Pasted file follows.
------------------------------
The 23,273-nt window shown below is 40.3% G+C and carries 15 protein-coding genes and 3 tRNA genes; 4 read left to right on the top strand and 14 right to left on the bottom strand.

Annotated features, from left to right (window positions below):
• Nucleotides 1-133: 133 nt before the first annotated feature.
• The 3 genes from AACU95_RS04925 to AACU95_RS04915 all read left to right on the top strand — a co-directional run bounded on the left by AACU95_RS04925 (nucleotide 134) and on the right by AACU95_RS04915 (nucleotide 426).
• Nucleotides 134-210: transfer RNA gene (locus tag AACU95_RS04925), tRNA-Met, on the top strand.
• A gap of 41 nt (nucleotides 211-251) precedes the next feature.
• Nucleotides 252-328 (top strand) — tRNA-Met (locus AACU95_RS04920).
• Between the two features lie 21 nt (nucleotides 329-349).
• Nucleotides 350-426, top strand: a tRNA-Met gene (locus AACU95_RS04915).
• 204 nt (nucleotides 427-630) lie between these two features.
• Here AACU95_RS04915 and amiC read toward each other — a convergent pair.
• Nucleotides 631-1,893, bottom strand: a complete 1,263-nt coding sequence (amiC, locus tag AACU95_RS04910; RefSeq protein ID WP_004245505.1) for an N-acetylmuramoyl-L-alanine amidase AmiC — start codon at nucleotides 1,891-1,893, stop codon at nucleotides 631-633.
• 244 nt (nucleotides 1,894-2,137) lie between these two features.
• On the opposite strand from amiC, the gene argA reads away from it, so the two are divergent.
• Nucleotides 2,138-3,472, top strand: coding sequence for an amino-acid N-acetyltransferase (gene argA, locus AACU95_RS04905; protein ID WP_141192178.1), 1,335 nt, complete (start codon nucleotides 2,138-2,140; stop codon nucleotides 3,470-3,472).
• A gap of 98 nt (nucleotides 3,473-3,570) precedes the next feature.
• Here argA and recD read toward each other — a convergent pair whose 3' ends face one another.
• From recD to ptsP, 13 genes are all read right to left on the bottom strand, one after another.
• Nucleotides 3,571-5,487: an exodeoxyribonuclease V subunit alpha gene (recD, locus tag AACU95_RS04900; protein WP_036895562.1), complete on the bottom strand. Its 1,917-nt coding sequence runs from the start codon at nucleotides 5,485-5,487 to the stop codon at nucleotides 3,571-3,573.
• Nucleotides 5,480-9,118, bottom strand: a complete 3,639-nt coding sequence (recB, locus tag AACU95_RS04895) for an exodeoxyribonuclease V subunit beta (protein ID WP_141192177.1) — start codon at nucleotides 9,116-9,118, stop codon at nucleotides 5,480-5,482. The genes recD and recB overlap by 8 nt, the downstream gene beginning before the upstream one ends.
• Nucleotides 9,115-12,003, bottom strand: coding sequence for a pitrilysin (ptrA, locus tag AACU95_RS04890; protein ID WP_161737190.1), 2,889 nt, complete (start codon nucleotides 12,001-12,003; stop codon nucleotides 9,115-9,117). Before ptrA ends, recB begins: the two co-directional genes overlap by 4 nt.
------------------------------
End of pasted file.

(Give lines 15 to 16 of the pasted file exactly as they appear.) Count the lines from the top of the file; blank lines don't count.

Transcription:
• Nucleotides 2,138-3,472, top strand: coding sequence for an amino-acid N-acetyltransferase (gene argA, locus AACU95_RS04905; protein ID WP_141192178.1), 1,335 nt, complete (start codon nucleotides 2,138-2,140; stop codon nucleotides 3,470-3,472).
• A gap of 98 nt (nucleotides 3,473-3,570) precedes the next feature.